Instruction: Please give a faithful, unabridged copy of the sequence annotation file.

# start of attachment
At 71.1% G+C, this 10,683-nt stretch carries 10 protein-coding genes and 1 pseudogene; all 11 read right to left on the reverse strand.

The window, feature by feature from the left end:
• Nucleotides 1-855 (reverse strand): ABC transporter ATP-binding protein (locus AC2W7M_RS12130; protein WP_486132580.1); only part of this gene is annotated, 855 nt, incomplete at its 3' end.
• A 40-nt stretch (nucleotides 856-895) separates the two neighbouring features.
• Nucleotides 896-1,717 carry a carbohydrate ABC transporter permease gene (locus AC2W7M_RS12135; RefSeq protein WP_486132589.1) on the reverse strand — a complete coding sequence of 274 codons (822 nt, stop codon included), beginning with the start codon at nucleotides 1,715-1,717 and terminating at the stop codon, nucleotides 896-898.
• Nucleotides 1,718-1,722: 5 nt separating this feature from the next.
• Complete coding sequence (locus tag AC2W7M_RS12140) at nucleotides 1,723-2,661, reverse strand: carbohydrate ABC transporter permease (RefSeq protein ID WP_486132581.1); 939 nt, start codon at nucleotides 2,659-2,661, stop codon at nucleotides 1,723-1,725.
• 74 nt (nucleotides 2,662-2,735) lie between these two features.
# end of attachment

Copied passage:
At 71.1% G+C, this 10,683-nt stretch carries 10 protein-coding genes and 1 pseudogene; all 11 read right to left on the reverse strand.

The window, feature by feature from the left end:
• Nucleotides 1-855 (reverse strand): ABC transporter ATP-binding protein (locus AC2W7M_RS12130; protein WP_486132580.1); only part of this gene is annotated, 855 nt, incomplete at its 3' end.
• A 40-nt stretch (nucleotides 856-895) separates the two neighbouring features.
• Nucleotides 896-1,717 carry a carbohydrate ABC transporter permease gene (locus AC2W7M_RS12135; RefSeq protein WP_486132589.1) on the reverse strand — a complete coding sequence of 274 codons (822 nt, stop codon included), beginning with the start codon at nucleotides 1,715-1,717 and terminating at the stop codon, nucleotides 896-898.
• Nucleotides 1,718-1,722: 5 nt separating this feature from the next.
• Complete coding sequence (locus tag AC2W7M_RS12140) at nucleotides 1,723-2,661, reverse strand: carbohydrate ABC transporter permease (RefSeq protein ID WP_486132581.1); 939 nt, start codon at nucleotides 2,659-2,661, stop codon at nucleotides 1,723-1,725.
• 74 nt (nucleotides 2,662-2,735) lie between these two features.